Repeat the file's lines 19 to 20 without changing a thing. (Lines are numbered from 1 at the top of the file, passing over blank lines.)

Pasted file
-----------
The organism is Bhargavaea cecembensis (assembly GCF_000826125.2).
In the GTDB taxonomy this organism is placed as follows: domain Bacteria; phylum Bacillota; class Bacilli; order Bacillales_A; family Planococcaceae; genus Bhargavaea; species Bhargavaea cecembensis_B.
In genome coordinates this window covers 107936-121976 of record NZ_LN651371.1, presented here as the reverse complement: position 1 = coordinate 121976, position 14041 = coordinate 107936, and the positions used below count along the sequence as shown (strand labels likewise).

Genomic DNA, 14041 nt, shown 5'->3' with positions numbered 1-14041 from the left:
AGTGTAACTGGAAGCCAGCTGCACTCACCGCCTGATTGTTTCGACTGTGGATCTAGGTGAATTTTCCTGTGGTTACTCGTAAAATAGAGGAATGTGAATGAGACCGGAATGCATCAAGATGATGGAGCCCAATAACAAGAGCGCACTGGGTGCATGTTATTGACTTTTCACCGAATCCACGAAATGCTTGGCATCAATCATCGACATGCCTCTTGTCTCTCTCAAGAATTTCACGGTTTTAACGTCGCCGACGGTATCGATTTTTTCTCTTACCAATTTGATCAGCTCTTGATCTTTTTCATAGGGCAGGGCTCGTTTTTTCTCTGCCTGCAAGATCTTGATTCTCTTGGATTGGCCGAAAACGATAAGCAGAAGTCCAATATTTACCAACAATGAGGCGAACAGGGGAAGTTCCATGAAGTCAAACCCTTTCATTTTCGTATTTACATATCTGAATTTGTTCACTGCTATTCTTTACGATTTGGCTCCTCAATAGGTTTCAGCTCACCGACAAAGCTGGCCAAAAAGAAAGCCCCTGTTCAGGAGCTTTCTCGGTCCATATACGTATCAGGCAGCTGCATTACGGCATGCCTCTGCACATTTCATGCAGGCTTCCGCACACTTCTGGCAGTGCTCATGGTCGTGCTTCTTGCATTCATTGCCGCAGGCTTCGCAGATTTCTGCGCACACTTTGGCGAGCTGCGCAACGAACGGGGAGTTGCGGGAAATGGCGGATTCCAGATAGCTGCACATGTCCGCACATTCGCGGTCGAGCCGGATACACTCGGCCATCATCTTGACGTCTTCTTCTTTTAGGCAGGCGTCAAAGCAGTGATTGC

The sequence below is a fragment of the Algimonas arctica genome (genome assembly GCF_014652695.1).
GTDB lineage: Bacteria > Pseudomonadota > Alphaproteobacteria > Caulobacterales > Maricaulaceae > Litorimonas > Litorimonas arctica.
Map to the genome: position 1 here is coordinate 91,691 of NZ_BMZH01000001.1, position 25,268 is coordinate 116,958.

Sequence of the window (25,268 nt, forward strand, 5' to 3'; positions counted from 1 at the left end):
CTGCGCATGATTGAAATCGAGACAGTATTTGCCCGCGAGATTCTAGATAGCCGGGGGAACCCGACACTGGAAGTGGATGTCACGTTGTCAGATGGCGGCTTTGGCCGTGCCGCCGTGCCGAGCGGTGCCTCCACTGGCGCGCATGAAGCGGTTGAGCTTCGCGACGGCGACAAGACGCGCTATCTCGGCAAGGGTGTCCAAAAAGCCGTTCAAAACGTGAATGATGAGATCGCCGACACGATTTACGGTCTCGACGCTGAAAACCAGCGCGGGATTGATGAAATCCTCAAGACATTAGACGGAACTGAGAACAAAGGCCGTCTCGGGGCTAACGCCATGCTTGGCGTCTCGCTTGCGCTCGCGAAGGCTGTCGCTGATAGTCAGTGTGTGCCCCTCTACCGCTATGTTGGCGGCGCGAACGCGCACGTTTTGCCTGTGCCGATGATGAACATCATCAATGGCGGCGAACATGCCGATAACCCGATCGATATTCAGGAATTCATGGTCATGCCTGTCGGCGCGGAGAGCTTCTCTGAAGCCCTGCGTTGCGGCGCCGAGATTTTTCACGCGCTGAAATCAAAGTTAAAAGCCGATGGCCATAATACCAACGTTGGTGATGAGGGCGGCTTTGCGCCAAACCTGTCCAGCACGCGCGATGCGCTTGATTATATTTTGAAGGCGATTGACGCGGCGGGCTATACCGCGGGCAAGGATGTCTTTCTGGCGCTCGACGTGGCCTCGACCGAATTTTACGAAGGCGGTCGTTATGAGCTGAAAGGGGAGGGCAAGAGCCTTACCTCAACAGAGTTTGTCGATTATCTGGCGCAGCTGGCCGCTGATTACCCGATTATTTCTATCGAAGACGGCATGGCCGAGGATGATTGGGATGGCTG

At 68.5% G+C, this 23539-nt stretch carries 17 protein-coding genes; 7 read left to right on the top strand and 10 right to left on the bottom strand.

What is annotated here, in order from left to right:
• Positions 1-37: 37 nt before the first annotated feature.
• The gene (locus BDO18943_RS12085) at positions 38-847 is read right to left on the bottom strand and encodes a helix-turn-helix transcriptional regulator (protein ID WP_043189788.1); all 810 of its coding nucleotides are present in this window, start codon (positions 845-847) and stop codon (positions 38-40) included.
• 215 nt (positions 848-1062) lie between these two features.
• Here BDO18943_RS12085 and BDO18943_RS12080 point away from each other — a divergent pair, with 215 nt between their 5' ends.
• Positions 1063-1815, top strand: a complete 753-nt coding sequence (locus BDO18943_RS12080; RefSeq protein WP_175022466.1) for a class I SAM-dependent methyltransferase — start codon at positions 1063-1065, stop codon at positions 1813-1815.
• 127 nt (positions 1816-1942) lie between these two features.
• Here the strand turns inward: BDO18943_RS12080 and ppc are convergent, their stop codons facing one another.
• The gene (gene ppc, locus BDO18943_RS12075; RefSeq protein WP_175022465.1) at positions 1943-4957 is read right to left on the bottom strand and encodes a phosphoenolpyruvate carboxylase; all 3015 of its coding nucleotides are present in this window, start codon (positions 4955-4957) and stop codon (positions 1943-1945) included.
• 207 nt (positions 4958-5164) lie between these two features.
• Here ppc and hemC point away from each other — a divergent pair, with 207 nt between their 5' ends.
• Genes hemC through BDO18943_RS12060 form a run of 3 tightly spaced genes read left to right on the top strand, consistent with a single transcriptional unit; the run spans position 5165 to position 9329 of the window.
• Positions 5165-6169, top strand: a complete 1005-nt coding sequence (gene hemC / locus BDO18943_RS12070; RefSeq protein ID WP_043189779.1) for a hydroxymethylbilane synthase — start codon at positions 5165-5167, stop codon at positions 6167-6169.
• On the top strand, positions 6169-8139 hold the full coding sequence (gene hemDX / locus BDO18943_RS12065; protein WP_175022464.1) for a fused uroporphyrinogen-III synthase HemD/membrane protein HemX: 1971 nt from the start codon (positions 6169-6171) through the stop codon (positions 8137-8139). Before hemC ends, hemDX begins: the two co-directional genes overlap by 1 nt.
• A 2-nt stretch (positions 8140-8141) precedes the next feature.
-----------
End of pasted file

• Here the strand turns inward: BDO18943_RS12080 and ppc are convergent, their stop codons facing one another.
• The gene (gene ppc, locus BDO18943_RS12075; RefSeq protein WP_175022465.1) at positions 1943-4957 is read right to left on the bottom strand and encodes a phosphoenolpyruvate carboxylase; all 3015 of its coding nucleotides are present in this window, start codon (positions 4955-4957) and stop codon (positions 1943-1945) included.